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Defining a True Safety Net for Struggling Farmers

Defining a True Safety Net for Struggling Farmers

Monday, October 11, 2010

By David DeGennaro, Environmental Working Group Legislative Analyst

With Congress in recess, talks on reshaping the federal Farm Bill, due for action in 2012, have been set aside while nervous lawmakers focus on the November elections.

But that hasn’t eased the new scrutiny being given to America’s free-spending and complex labyrinth of farm programs in the aftermath of the US Department of Agriculture’s decision to fund a dubious farm disaster aid program sought by embattled Sen. Blanche Lincoln. It received USDA’s support at the demand of outgoing White House Chief of Staff Rahm Emanuel in what looks suspiciously like a bid to save the Arkansas Democrat’s Senate seat.

Farm disaster spending is nothing new, but the particular program envisioned by Sen. Lincoln is particularly galling because it sets the bar so low for agribusiness to qualify for assistance.  A farm operation need only assert it sustained a 5 percent crop loss in 2009 to qualify for a government check.  This trivial loss is being described as part of the “safety net” that keeps farmers in business, producing the food and fiber we need.

At the Environmental Working Group, we think this claim warrants a fresh examination of just what the farm safety net actually looks like, as opposed to the rosy rhetoric around it.

For those who view the nation’s simultaneous obesity and hunger epidemics as proof positive of a broken food and farm system, engaging in the debate over farm policy reform is a top priority. As the saying goes, “If you’re not at the table, you’re on the menu.”

The defenders of farm subsidy programs always balk at trimming the billions of dollars of payments that go to large, profitable, plantation-scale farm businesses, so it’s fair to look at how this supposed “safety net” for farmers really works.

If you, for example, were lucky enough to be making $210,000 a year, you’d probably be overjoyed to get a $30,000 bonus on top of that – just for punching in.

In 2008, $210,000 just happened to be the average household income of farms that received at least $30,000 in government payments that year.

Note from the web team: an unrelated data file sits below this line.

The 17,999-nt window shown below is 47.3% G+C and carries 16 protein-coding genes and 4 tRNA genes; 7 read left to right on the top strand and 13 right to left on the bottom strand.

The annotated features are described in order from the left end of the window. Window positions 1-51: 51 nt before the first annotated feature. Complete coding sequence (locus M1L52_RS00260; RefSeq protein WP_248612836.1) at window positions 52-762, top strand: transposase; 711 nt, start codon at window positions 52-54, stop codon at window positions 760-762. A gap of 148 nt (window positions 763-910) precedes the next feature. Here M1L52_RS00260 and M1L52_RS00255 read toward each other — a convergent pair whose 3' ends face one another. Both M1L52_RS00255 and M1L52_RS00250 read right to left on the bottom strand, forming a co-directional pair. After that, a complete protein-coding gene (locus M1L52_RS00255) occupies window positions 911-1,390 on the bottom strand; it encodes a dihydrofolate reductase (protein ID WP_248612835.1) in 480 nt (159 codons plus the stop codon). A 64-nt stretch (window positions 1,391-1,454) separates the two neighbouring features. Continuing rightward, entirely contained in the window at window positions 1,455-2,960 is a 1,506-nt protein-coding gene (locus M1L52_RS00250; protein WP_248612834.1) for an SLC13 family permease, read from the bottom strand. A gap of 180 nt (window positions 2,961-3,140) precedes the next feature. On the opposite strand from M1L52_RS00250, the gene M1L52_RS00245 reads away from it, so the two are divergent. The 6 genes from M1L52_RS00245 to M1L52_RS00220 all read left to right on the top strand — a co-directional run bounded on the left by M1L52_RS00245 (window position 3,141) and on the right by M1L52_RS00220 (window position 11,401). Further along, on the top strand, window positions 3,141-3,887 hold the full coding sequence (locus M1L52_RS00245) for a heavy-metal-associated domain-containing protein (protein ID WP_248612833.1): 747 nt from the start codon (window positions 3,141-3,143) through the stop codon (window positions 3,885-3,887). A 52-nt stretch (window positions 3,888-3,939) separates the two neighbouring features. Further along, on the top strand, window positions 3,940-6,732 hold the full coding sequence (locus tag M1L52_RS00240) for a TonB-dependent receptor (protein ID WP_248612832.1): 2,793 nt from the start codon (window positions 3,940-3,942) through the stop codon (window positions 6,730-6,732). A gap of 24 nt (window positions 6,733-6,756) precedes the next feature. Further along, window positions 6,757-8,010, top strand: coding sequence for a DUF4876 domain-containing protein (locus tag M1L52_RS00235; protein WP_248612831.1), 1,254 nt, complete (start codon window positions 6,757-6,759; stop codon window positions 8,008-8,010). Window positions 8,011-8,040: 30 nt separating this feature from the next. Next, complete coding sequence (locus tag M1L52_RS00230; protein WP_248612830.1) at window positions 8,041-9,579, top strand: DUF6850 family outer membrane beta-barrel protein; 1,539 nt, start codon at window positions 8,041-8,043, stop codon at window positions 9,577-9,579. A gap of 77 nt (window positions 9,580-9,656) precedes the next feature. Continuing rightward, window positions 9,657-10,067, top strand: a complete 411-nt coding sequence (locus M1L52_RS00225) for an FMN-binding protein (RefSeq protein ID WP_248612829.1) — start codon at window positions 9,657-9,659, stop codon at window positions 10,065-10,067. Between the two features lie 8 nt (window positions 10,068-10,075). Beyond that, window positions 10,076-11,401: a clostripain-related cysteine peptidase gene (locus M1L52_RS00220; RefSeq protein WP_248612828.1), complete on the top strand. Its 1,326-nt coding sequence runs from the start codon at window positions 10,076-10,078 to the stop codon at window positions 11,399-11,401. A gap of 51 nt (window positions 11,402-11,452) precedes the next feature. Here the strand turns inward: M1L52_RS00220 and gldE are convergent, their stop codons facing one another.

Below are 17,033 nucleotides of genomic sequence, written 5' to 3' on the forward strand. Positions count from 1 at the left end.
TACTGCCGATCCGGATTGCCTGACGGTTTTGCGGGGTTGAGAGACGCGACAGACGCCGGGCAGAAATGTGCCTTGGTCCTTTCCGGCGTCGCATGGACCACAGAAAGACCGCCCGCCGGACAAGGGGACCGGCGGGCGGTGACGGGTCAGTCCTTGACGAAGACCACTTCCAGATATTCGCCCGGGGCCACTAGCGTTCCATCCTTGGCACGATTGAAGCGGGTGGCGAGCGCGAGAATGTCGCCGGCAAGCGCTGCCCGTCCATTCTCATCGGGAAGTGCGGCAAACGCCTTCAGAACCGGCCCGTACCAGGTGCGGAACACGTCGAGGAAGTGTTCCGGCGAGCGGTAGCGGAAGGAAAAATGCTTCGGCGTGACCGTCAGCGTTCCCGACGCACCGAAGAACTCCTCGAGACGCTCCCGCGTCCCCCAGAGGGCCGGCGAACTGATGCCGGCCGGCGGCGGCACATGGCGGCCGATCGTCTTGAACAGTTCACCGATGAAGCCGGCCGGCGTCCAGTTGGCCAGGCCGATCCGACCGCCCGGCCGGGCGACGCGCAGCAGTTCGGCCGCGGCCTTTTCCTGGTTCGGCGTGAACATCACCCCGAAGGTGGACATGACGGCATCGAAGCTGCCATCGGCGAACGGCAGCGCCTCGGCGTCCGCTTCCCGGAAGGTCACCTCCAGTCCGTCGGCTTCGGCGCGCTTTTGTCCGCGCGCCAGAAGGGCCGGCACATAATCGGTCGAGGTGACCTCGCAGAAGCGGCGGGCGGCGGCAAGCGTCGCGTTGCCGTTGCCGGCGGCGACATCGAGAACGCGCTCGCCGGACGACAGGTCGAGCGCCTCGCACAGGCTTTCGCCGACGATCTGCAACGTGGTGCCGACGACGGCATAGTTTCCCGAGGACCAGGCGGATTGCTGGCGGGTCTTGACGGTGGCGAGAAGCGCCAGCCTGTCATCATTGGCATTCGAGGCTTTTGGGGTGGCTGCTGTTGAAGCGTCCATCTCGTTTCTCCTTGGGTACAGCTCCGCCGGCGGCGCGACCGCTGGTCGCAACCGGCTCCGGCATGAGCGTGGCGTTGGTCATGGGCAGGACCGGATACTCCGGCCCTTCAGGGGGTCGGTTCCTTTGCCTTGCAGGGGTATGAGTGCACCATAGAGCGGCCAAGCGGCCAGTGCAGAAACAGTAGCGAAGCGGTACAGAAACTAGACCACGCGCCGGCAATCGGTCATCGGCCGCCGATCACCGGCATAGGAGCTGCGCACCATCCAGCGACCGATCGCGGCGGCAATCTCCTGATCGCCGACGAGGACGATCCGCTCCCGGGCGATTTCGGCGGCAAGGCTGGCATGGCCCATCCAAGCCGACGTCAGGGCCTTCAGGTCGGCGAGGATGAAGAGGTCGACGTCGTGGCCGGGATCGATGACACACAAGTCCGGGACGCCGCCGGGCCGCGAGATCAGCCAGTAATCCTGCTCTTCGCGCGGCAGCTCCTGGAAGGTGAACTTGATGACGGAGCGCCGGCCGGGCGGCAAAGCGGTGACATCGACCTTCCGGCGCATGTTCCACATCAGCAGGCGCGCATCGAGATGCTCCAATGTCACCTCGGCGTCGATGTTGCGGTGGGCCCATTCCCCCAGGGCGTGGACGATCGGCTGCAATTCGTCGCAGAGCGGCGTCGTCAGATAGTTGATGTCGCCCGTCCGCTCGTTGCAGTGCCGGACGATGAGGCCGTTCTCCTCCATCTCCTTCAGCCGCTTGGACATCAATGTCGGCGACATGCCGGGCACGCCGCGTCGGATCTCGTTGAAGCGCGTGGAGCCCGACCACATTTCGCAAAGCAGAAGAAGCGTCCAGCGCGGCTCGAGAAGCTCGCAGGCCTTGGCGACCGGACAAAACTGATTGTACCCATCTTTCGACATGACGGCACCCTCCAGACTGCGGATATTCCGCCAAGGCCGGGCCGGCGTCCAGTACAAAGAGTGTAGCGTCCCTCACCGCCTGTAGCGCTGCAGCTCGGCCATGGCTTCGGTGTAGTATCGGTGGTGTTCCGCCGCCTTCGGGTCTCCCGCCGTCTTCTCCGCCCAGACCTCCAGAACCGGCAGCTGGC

That’s the deal given to America’s most affluent commodity farmers, the lucky folks who get a government handout year after year thanks to the multi-layered federal system of farm subsidy payments. Its defenders argue that this “safety net” protects the safe and abundant food supply that the United States enjoys.

Safety net?

In a circus, the safety net is strung far below the high-wire performers in case they lose their balance and plunge to earth. A fall is scary to watch, but in most cases the tightrope walker comes away unscathed.

In the case of American farmers, it’s as if the safety net were strung a mere six inches below the tightrope. For wealthy, often corporate-owned farms, it amounts to lifetime, planting-to-harvest protection, and it pays off just as handsomely whether you’re losing money – or, as is more often the case, doing just fine.

It’s a great deal for wealthy farmers who grow commodities like corn and cotton; not so for taxpayers who paid $17 billion in 2008 to put up that net.

In general, the big winners are large and profitable commercial farms. These big concerns collected 62 percent of all payments in 2008, while at the other end of the scale, less than a third of the nation’s small farmers received any payments at all. The small guys who do get something aren’t getting rich. In 2008 the average payout for small farmers was just $4,430.

Looking at the wider picture, it’s not as if farmers overall have been suffering in recent years. The median income for farm households of all sizes in 2008 was nearly $51,000, only slightly higher than the median for all US households -- but $10,000 more than their non-farming, rural neighbors

Meanwhile, a couple earning $1.5 million from their farm can easily get direct payments as high as $80,000 every year, indefinitely. That’s a lot of “safety” for someone who arguably doesn’t need it.


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